Discover Bank has been a consistent interest rate leader for certificates of deposit lately as many other nationally available rates seem to have dwindled.
One of the more noteworthy rates offered by Discover Bank is their 10 year IRA CD which yields an APY of 4.0%. If you are looking for a conservative (FDIC-insured) investment to plop into your IRA account this is most likely one of your best bets as far as rates are concerned.
Discover Bank, based out of Delaware, is the 25th largest bank in the US by asset size. If you’ve been searching for various banking products online, you’ve undoubtedly come across them. With their two locations in Delaware and nearly 8,000 employees, they acquire new customers almost entirely from the web. Their popular online products such as their online savings account and certificates of deposit can all be opened and fully managed online. Many of their liquid savings accounts are at the for front of innovation (including features such as remote check deposit).
After we were made aware of this offer, we scoured some message boards checking out some Discover bank reviews and found the major complaints to revolve around customer service (or lack their of). Many customers were concerned about a lack of knowledge by the customer service agents when helping provide guidance with the online interface. There were also some concerns over the amount of time it took to retrieve funds out of an expiring CD. Interest rates, on the other hand, have always been the most praised feature of Discover Bank’s products.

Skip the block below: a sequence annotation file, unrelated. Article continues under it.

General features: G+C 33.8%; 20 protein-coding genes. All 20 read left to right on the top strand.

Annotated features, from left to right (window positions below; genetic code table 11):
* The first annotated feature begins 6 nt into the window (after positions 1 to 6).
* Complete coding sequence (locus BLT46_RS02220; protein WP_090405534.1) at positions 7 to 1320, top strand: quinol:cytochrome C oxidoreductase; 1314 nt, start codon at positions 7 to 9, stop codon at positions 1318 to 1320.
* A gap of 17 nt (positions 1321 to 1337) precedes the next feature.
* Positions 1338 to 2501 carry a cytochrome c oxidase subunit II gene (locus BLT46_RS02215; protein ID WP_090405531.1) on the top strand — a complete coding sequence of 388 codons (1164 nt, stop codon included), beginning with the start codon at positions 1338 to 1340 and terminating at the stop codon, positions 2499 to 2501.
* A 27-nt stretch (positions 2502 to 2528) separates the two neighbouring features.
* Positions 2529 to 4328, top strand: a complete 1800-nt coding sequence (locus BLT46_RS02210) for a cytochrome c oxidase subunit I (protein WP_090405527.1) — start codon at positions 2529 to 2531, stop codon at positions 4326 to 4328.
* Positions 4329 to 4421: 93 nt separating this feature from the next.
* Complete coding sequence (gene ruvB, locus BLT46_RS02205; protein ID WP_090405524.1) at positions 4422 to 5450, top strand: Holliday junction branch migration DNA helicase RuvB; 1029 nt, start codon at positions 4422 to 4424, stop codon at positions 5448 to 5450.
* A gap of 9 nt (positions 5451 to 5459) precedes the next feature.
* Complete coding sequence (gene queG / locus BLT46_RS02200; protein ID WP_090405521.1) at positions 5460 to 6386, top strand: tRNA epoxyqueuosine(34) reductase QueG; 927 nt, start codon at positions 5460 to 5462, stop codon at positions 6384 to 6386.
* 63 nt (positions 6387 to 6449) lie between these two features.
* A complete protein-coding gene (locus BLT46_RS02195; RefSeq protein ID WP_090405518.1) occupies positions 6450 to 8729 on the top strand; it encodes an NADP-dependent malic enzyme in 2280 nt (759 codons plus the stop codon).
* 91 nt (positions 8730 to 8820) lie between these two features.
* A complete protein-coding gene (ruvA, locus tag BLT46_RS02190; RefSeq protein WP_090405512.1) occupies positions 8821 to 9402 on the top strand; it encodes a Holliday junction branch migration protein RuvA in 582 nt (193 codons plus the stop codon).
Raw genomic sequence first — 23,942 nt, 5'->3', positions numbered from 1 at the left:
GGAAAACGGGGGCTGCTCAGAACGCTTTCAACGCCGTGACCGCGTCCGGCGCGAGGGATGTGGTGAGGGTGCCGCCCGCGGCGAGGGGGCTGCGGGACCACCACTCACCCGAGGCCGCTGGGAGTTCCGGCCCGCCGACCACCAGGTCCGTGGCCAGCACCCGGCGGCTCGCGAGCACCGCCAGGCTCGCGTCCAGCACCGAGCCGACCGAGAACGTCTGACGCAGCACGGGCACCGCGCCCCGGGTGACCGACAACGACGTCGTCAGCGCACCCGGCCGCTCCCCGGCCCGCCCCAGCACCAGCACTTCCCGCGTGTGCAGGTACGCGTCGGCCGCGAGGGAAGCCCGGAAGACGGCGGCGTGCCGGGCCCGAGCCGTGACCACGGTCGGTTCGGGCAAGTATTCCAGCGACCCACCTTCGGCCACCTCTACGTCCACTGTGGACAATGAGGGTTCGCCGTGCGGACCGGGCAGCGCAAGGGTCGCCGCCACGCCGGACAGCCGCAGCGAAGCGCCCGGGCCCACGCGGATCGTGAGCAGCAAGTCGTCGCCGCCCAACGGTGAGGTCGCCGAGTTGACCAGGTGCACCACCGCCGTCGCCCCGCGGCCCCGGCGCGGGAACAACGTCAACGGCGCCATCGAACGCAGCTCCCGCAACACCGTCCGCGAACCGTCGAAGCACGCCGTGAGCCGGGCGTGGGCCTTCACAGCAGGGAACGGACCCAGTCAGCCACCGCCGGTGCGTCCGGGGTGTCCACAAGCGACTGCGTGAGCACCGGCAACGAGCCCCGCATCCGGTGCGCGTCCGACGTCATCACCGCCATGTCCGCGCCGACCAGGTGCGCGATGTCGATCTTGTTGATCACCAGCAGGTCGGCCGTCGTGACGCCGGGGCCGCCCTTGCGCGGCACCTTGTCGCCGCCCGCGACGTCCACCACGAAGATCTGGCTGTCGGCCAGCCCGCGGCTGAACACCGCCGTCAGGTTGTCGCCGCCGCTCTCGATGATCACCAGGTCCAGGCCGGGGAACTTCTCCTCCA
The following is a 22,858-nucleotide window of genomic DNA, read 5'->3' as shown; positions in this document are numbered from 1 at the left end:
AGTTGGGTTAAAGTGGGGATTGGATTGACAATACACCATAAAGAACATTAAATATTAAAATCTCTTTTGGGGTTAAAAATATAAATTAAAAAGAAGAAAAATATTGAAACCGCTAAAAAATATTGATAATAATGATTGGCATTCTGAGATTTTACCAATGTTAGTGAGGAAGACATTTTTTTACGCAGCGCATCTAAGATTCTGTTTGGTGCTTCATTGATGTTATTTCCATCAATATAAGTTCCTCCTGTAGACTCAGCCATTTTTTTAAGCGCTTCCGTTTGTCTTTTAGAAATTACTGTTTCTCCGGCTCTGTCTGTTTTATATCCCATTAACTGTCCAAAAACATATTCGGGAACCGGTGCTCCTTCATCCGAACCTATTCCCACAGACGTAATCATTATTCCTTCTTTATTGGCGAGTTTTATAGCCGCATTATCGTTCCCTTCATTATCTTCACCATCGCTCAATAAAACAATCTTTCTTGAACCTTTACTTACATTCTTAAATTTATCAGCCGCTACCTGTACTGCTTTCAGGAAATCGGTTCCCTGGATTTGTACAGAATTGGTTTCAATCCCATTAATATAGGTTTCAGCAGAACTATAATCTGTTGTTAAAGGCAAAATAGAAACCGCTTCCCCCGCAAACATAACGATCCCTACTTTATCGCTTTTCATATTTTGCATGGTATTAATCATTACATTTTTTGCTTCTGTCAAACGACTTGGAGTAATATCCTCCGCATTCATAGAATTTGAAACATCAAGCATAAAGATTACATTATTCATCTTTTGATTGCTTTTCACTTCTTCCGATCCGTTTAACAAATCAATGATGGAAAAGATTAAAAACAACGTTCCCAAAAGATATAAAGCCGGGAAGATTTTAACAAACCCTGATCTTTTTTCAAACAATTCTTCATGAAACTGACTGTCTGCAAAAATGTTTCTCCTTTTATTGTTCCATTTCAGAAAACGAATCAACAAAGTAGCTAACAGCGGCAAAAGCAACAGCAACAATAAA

A few weeks back we deemed Discover Bank as the “Consistently High APY” bank and their rates are still holding strong.
Unlike a lot of high savings rate offers, these are all available throughout the country (no geographical restrictions). If you have any experience with Discover Bank that you would like to share, please leave a comment.
This is an ideal time to lock into a long term bank deposit. We expect savings rates to continue to dwindle as the FED continues to lower key rates. CD rates will likely bottom out sometime in 2011 or 2012 but will stay at historically low levels until we climb out of this recession.